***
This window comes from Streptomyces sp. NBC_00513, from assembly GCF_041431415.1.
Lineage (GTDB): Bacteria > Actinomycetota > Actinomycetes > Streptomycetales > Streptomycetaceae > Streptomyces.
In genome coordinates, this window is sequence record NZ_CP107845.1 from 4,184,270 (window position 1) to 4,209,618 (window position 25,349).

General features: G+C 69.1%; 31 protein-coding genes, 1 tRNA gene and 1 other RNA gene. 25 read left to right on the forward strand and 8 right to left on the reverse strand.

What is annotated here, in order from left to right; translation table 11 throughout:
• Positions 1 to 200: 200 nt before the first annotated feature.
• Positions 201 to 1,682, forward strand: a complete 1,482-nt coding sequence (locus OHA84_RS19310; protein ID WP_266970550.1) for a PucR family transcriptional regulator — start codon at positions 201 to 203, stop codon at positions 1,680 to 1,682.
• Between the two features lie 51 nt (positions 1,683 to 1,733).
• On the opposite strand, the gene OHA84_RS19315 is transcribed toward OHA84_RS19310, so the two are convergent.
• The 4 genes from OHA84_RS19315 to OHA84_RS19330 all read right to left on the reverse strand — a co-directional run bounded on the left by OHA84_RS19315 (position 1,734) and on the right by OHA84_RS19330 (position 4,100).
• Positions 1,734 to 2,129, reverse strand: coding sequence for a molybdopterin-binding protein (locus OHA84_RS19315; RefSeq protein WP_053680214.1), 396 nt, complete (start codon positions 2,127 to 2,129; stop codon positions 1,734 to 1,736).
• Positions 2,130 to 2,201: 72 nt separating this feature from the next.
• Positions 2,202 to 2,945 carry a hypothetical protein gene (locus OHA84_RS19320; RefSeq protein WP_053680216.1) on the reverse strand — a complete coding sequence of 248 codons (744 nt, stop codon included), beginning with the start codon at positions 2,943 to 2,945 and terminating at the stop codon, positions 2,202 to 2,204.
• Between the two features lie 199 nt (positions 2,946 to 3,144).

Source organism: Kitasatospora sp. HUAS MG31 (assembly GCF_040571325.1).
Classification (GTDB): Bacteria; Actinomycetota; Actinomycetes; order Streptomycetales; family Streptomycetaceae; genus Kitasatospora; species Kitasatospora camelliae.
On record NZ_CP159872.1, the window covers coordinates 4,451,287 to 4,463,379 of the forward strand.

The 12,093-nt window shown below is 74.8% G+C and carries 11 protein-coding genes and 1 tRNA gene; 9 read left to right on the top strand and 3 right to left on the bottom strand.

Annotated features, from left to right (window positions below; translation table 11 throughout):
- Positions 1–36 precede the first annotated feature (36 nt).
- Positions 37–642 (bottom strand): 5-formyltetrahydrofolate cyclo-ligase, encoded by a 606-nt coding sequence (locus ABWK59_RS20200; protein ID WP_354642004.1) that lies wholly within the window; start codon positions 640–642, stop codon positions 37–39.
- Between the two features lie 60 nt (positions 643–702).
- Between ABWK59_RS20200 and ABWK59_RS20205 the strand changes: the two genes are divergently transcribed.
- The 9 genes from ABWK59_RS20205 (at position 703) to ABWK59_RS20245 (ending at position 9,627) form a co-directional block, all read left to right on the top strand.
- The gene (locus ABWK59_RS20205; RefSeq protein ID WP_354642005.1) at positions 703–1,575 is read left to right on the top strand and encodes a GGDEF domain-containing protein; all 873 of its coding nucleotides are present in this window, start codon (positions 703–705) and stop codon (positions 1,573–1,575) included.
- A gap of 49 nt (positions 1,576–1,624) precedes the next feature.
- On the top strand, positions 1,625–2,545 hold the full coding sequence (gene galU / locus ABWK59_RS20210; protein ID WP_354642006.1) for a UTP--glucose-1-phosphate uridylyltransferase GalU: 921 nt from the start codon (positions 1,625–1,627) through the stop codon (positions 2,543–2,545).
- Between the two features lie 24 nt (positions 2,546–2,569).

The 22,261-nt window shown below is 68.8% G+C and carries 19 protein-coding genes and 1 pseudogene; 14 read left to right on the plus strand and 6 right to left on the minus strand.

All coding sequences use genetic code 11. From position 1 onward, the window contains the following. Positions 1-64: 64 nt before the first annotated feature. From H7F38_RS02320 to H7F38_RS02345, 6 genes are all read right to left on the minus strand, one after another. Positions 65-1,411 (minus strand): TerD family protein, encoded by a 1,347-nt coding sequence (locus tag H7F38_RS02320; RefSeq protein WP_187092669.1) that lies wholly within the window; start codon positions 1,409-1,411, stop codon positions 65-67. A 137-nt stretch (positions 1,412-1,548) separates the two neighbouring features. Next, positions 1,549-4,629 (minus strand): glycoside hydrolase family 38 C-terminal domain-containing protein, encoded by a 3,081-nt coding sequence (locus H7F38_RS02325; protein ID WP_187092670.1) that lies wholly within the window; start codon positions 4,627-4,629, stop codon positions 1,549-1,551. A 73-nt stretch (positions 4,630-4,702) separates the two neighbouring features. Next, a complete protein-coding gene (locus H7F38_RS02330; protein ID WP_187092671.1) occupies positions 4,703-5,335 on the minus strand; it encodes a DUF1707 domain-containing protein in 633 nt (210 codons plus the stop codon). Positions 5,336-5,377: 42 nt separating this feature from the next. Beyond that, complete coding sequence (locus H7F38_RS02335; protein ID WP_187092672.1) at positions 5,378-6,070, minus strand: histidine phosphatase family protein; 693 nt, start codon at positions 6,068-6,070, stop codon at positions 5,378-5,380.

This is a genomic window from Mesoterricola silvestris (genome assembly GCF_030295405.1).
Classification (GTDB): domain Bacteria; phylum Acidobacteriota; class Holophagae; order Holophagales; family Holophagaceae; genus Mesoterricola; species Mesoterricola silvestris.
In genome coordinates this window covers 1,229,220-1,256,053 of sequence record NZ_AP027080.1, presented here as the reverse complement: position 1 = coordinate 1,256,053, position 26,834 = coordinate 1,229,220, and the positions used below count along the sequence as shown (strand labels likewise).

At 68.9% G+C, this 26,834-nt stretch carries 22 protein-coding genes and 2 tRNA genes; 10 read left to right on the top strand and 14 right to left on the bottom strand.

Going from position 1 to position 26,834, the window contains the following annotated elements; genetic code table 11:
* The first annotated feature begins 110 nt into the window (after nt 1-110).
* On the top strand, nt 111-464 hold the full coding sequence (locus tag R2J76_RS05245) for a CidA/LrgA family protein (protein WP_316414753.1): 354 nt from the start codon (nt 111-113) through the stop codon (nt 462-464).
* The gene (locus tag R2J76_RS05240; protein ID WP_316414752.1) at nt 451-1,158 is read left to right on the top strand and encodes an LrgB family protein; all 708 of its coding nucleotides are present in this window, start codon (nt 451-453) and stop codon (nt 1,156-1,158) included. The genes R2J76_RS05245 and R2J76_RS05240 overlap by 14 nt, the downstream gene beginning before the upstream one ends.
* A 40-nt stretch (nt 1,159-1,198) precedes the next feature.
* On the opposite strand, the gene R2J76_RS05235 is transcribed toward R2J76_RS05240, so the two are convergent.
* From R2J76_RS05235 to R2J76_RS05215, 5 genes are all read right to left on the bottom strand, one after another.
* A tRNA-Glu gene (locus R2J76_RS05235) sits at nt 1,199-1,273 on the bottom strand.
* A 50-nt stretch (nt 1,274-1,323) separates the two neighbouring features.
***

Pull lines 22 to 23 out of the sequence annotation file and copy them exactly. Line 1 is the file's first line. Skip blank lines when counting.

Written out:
- Between the two features lie 60 nt (positions 643–702).
- Between ABWK59_RS20200 and ABWK59_RS20205 the strand changes: the two genes are divergently transcribed.